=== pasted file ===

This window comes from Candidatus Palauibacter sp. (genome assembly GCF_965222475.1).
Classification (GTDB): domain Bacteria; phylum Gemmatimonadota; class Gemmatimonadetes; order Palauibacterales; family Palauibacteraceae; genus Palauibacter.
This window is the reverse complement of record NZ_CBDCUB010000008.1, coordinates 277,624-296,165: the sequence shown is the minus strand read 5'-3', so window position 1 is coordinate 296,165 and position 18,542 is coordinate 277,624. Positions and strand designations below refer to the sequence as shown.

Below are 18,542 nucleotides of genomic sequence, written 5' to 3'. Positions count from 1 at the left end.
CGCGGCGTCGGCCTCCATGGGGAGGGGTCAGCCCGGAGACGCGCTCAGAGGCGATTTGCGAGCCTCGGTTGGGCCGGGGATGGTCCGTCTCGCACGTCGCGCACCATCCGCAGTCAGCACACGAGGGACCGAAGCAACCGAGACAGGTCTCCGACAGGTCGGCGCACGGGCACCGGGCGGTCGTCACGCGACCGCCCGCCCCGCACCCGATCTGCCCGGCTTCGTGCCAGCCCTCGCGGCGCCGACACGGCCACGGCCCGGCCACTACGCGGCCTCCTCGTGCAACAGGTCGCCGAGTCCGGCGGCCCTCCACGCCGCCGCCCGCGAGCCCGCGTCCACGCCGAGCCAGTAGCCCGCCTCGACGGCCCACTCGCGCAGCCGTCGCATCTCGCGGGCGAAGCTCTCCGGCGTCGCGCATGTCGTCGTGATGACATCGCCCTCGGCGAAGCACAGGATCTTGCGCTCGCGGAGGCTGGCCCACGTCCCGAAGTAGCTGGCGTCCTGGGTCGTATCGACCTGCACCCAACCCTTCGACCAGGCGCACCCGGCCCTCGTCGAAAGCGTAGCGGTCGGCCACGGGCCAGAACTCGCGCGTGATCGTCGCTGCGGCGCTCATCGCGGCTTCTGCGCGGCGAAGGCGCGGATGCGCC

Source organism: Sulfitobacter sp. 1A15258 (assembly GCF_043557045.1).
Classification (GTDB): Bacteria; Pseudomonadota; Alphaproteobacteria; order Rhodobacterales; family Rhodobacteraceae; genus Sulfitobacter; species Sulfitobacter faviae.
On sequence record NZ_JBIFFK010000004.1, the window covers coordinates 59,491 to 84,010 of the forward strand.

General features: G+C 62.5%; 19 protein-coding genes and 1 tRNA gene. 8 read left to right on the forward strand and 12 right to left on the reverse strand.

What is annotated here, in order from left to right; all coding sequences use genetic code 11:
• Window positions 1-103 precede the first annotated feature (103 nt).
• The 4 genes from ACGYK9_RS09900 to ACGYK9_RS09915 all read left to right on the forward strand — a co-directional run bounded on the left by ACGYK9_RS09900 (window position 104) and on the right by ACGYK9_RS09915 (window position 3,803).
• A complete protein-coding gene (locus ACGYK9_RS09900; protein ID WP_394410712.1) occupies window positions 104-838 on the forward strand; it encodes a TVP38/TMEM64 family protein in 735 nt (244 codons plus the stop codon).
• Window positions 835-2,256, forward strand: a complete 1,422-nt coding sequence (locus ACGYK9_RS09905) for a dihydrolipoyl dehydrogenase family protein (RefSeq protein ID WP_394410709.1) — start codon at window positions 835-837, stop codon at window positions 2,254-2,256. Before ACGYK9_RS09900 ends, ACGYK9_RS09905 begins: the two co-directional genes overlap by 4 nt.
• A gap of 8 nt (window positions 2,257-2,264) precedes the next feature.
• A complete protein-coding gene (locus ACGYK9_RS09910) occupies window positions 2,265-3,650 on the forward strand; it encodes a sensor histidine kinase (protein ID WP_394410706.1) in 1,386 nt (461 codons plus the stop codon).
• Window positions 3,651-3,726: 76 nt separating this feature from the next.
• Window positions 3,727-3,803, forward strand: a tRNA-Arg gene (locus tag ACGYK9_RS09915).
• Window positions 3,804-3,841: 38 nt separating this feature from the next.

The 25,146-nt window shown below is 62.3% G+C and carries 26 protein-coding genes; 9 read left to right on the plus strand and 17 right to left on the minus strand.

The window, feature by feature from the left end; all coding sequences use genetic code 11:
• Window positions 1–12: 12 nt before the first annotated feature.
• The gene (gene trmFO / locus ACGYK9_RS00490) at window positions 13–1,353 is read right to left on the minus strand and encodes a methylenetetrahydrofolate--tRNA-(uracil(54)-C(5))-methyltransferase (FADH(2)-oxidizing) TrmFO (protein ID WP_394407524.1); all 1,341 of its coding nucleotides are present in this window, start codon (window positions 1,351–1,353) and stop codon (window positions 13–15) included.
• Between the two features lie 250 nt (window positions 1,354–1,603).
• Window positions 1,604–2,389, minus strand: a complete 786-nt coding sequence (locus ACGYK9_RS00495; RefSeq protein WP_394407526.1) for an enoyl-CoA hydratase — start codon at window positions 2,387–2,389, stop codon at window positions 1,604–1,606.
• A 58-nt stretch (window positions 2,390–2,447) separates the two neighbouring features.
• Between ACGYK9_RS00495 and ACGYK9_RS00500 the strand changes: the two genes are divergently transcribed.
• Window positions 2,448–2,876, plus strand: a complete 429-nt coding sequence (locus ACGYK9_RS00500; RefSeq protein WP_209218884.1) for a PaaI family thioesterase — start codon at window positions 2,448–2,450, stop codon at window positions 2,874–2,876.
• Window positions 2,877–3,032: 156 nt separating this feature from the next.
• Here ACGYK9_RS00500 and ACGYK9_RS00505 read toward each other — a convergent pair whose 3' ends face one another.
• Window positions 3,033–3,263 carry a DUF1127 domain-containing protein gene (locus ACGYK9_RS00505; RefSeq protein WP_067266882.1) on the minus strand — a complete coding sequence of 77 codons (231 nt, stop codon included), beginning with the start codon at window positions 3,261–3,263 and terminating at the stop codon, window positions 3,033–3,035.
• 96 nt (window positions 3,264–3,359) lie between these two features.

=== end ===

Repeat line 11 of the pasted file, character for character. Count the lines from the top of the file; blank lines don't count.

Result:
• Window positions 1-103 precede the first annotated feature (103 nt).